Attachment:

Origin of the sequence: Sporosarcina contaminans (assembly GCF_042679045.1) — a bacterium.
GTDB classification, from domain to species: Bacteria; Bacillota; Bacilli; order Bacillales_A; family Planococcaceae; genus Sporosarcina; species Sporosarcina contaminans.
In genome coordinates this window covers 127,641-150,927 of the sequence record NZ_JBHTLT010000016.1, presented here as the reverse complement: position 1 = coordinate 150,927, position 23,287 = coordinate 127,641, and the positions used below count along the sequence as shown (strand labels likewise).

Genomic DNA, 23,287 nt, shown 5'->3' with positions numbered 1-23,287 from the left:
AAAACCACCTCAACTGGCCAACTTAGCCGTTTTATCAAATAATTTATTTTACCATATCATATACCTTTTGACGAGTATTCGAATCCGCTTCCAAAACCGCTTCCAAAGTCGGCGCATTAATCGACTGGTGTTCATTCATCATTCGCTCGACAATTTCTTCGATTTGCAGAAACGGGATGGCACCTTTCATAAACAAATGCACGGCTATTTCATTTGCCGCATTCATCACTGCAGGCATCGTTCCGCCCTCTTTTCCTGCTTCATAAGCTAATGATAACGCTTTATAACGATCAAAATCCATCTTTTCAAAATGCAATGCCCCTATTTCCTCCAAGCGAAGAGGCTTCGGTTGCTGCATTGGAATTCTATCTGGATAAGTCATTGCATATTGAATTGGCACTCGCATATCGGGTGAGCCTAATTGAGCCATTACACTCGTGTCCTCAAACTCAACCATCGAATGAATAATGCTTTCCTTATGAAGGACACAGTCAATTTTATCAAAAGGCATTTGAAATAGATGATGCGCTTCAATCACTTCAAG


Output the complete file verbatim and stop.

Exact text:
Origin of the sequence: Sporosarcina contaminans (assembly GCF_042679045.1) — a bacterium.
GTDB classification, from domain to species: Bacteria; Bacillota; Bacilli; order Bacillales_A; family Planococcaceae; genus Sporosarcina; species Sporosarcina contaminans.
In genome coordinates this window covers 127,641-150,927 of the sequence record NZ_JBHTLT010000016.1, presented here as the reverse complement: position 1 = coordinate 150,927, position 23,287 = coordinate 127,641, and the positions used below count along the sequence as shown (strand labels likewise).

Genomic DNA, 23,287 nt, shown 5'->3' with positions numbered 1-23,287 from the left:
AAAACCACCTCAACTGGCCAACTTAGCCGTTTTATCAAATAATTTATTTTACCATATCATATACCTTTTGACGAGTATTCGAATCCGCTTCCAAAACCGCTTCCAAAGTCGGCGCATTAATCGACTGGTGTTCATTCATCATTCGCTCGACAATTTCTTCGATTTGCAGAAACGGGATGGCACCTTTCATAAACAAATGCACGGCTATTTCATTTGCCGCATTCATCACTGCAGGCATCGTTCCGCCCTCTTTTCCTGCTTCATAAGCTAATGATAACGCTTTATAACGATCAAAATCCATCTTTTCAAAATGCAATGCCCCTATTTCCTCCAAGCGAAGAGGCTTCGGTTGCTGCATTGGAATTCTATCTGGATAAGTCATTGCATATTGAATTGGCACTCGCATATCGGGTGAGCCTAATTGAGCCATTACACTCGTGTCCTCAAACTCAACCATCGAATGAATAATGCTTTCCTTATGAAGGACACAGTCAATTTTATCAAAAGGCATTTGAAATAGATGATGCGCTTCAATCACTTCAAG